This may be dismissed as irrelevant, obscure history, or rather a myth in which the only person known to have any historical reality was Xerxes (whose marital history is also known and does not correspond to the fable). That would be a mistake. Jews are raised on the story of Haman and make constant reference to it even today.

Jews are taught this prayer, particularly with reference to Haman.
It is this (promise) that has maintained our ancestors and us. That not only one has risen against us, to destroy us, but in every generation they rise up to destroy us, but The Holy One, Blessed Be He, saves us from their hands.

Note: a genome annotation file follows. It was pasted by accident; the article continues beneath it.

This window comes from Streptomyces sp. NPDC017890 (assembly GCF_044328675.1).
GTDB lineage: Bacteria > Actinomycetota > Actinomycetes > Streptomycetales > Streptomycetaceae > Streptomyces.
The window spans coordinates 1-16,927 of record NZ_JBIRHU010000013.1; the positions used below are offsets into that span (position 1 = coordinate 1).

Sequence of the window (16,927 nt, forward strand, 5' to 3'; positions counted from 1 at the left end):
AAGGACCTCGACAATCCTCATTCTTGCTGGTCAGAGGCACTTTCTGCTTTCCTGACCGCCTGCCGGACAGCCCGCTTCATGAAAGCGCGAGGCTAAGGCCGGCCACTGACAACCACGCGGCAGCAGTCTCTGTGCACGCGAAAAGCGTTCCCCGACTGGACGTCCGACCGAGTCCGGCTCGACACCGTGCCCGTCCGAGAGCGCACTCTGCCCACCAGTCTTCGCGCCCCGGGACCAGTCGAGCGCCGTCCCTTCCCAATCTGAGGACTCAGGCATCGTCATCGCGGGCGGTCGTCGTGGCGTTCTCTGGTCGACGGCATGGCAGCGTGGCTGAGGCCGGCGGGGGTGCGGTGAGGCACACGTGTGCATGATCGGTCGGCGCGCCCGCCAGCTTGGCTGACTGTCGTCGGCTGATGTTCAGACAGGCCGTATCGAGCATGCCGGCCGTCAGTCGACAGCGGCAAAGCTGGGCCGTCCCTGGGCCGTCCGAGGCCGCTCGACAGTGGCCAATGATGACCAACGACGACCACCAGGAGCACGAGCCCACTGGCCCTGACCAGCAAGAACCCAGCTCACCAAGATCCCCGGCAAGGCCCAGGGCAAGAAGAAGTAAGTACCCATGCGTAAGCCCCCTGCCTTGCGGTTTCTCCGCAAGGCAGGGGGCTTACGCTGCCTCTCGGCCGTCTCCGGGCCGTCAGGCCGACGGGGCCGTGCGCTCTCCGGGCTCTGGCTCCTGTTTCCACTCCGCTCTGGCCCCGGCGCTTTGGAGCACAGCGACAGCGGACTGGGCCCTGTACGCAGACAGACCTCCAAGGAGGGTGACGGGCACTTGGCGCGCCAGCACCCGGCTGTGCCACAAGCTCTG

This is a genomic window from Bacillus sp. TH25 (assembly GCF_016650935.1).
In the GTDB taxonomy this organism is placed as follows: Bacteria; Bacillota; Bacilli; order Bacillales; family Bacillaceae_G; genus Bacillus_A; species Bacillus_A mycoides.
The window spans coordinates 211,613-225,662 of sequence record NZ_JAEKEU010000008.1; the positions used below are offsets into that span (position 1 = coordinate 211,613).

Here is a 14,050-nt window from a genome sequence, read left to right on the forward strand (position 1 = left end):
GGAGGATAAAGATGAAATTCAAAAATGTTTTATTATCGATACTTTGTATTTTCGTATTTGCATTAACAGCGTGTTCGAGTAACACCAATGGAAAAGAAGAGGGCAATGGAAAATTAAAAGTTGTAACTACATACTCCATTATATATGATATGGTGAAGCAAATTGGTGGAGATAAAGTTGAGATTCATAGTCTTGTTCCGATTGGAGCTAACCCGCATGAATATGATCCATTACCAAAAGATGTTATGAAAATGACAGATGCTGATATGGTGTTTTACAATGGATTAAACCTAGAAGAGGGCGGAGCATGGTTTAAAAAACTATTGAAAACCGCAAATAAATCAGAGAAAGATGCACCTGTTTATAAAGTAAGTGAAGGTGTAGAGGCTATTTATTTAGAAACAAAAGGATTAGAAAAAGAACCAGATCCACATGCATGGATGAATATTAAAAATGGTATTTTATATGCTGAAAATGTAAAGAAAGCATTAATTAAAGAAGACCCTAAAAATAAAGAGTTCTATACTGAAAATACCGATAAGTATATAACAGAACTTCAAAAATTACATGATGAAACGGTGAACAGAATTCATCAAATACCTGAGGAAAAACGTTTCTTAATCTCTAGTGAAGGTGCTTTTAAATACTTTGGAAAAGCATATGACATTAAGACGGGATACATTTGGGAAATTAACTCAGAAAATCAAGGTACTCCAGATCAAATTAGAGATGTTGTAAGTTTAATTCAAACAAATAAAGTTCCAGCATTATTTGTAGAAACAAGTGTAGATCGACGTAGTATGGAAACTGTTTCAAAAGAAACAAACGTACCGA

The effect of the Purim fable is to nurture a narcissistic sense of victimhood in Jews as well as suspicion of, and animus towards, non-Jews. It's also noteworthy that, in the story, both Mordecai and Esther initially concealed the fact that they were Jews, so the story contains an implicit validation of deceitfulness.

I also find it troubling that the historical falsehood of the Purim story is known, even to Jews. There are almost no serious scholars who still maintain that it has anything but the most tenuous connection to truth. Yet Jews don't seem to mind the fact that one of their principal celebrations is based on an outright lie. It brings to mind the Holocaust con man who, having been caught out, proclaimed: "It was real in my mind".